A Grand Canyon rafting trip requires that you bring all the gear, food, and poop containers you’re going to need for the entirety of your time on the river from the start; there are no gear shops or resupply points along the way.
After scoring my permit, I learned a lot on my trip through the Big Ditch – about rowing and about the gear required to have a successful trip down the Colorado River.
Here were my favorite and least favorite pieces of gear from my (winter) month spent rafting Grand Canyon.
Favorite Grand Canyon Rafting Gear
Drybags are a must on a rafting trip and they’re not something you want to skimp on (unless you’re not concerned with your gear getting wet). Invest in good drybags that will keep your gear dry in the event of a flip. I carried all my personal gear in three Watershed bags – two 75-liter Colorado bags and one 22-liter Chattooga bag as my day bag. These bags are incredibly durable and, most importantly, waterproof. Would 100% buy and use again. Everyone on our trip who went with less expensive options (because these bags aren’t cheap), wished they had spent a little more for Watershed bags. Just remember to keep the zippers closed when they’re not in use to prevent sand from getting in the zippers.
I did a lot of searching for a speaker to bring with me on the trip and landed on the Tribit XSound Go Speaker – it’s Bluetooth, has fantastic battery life, is USB-C, has an IPX7 waterproof rating (i.e. can be fully submerged into 1-meter deep water for up to 30 minutes), and is plenty loud. It can also control your phone’s media with the speaker’s buttons. I beat the crap out of this speaker and filled it with sand and water on multiple occasions; it’s still going strong – highly recommended.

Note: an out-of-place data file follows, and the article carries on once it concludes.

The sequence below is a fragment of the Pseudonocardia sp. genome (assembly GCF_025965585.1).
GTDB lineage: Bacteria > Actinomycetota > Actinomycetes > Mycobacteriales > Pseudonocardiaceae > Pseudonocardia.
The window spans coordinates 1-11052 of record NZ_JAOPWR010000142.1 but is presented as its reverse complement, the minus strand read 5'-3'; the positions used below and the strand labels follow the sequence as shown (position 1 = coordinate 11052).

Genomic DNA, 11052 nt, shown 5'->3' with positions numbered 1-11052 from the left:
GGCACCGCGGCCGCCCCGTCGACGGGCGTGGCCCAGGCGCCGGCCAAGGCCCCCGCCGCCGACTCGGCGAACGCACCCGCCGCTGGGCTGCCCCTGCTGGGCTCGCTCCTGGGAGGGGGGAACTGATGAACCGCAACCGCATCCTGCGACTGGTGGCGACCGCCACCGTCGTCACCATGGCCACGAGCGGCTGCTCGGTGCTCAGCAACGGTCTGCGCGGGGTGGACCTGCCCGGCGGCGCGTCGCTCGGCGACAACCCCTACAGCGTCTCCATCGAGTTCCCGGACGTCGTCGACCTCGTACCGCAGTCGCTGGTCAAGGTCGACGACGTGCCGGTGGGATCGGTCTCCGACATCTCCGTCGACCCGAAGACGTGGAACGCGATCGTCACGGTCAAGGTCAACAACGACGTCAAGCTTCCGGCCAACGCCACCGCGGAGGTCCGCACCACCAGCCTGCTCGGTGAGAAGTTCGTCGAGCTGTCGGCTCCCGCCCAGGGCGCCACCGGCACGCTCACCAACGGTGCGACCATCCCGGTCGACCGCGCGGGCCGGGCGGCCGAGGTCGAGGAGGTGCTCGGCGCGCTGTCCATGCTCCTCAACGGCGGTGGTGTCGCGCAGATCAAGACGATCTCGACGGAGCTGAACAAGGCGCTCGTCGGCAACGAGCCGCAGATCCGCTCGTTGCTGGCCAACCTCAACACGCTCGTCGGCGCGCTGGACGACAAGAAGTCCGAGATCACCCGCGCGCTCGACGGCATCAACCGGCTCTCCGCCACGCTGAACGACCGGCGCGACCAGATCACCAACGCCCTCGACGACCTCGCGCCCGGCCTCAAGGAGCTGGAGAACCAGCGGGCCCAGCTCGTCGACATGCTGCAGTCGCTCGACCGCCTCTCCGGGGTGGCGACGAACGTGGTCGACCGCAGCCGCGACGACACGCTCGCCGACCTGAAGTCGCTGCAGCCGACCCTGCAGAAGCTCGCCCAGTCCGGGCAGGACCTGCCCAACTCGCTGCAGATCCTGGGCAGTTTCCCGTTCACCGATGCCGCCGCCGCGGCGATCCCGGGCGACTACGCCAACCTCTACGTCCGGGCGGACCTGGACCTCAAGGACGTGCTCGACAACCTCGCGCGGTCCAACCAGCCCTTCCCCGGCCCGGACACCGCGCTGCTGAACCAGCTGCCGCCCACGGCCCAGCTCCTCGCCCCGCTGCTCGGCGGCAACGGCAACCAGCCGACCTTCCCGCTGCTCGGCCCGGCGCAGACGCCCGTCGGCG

Quite possibly my favorite piece of gear on the trip, my Bogs Classic High Boots were a must-have. I wore them nearly the entire time we were at camp and they kept my feet both dry and warm. If you’re wondering why you need a pair of waterproof boots, it’s because you’ll not want to get your feet wet going in/out of boats to get things (e.g. food and drink) or when you’re going pee (you pee in the river). Love these things.
I brought two different pairs of gloves on the trip thinking that I would row with each of them. Neither worked out. Fortunately, another member of the trip had an extra pair of Glacier Gloves they let me use. The Glacier Gloves were the only gloves I rowed in (and I rowed with gloves on for probably 90% of the trip). Fingerless gloves were a terrible mistake. Would 100% use glacier gloves again.
Despite the naming conventions of Paco Pads being incredibly annoying, confusing, and not at all intuitive, they are great products. I had a Full Paco, which is 1.5 in / 3.8 cm thick and my partner had an El Grande Paco Pad, which is 3 in / 7.6 cm thick. I was incredibly jealous of the El Grande Paco and felt like my Full Paco was nothing next to it. I would get myself an El Grande if I were to do it all over again.